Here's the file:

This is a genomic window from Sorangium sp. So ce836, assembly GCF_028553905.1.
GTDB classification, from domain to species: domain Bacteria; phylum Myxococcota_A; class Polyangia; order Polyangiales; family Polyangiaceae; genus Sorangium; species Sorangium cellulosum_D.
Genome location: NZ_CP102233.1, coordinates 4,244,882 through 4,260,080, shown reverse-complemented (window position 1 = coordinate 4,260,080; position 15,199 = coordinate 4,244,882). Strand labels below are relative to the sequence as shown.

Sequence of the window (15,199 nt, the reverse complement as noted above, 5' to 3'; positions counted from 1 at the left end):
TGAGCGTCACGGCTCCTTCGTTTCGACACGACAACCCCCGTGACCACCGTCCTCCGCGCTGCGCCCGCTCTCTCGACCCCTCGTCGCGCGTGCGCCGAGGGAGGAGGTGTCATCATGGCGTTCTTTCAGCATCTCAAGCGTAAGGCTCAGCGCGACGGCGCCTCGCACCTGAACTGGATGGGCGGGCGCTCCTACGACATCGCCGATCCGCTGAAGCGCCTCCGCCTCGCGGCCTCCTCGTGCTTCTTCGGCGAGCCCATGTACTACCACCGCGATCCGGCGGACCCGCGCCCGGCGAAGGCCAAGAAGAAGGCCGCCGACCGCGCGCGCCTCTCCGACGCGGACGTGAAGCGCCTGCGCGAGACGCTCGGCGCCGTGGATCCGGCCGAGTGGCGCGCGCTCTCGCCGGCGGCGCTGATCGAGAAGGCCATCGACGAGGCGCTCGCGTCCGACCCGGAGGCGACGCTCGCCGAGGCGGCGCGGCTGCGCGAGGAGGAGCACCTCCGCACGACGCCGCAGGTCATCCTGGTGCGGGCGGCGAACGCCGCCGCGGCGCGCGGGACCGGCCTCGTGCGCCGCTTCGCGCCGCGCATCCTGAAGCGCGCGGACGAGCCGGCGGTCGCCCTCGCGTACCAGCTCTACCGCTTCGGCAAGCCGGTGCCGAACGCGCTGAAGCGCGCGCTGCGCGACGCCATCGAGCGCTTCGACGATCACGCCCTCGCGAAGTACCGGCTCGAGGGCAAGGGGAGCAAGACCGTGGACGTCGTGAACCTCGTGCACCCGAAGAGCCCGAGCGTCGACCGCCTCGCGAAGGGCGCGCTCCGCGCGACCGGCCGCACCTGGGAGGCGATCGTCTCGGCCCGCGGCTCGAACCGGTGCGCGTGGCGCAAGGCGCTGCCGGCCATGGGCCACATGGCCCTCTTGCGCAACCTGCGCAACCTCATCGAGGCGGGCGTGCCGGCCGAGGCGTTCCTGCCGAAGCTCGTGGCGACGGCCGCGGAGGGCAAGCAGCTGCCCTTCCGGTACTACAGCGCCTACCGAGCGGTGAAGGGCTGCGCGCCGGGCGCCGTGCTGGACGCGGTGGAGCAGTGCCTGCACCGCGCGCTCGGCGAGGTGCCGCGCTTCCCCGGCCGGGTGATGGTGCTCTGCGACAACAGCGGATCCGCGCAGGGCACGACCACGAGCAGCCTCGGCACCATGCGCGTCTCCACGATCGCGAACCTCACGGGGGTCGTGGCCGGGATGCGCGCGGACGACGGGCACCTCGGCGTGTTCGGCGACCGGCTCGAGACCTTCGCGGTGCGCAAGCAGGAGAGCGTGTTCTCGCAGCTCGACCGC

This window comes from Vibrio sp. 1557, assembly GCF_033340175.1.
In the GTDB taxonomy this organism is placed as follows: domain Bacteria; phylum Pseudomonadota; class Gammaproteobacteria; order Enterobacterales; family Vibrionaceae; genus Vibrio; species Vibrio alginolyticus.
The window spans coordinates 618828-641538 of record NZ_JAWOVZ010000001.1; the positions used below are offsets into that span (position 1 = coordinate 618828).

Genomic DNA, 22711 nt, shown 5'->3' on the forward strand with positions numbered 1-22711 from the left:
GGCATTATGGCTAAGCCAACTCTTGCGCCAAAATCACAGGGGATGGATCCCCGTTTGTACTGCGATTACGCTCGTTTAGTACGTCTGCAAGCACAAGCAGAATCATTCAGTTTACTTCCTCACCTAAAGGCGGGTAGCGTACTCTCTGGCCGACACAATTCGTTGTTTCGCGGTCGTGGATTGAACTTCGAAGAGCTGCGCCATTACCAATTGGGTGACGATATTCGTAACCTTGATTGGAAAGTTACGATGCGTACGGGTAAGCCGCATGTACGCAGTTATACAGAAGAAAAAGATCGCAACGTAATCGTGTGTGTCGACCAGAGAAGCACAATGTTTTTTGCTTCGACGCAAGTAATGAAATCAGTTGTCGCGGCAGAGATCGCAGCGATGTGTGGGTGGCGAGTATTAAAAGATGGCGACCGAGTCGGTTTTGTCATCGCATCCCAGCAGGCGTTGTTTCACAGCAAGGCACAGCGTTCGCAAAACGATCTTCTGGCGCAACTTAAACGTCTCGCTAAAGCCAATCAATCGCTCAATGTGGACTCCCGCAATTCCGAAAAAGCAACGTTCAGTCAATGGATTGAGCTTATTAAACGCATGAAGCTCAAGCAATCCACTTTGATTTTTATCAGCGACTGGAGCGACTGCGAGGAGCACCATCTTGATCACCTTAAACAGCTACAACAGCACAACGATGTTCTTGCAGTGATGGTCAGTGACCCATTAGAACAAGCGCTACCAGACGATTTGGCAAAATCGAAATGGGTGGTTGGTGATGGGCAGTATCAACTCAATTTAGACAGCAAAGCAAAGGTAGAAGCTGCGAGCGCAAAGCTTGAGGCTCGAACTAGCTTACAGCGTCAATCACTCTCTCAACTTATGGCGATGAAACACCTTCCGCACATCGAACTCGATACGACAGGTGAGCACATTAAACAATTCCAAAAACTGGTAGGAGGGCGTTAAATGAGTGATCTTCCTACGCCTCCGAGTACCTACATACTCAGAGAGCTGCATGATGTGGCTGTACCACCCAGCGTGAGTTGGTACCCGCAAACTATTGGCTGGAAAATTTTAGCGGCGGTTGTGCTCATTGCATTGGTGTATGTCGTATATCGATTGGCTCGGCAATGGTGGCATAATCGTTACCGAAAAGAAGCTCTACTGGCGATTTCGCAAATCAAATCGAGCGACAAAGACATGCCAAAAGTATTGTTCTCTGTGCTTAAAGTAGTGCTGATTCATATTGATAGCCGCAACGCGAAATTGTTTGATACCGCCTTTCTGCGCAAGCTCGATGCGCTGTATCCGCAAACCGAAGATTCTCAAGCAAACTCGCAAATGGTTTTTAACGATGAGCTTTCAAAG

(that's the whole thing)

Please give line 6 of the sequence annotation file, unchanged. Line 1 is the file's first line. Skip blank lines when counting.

This window comes from Vibrio sp. 1557, assembly GCF_033340175.1.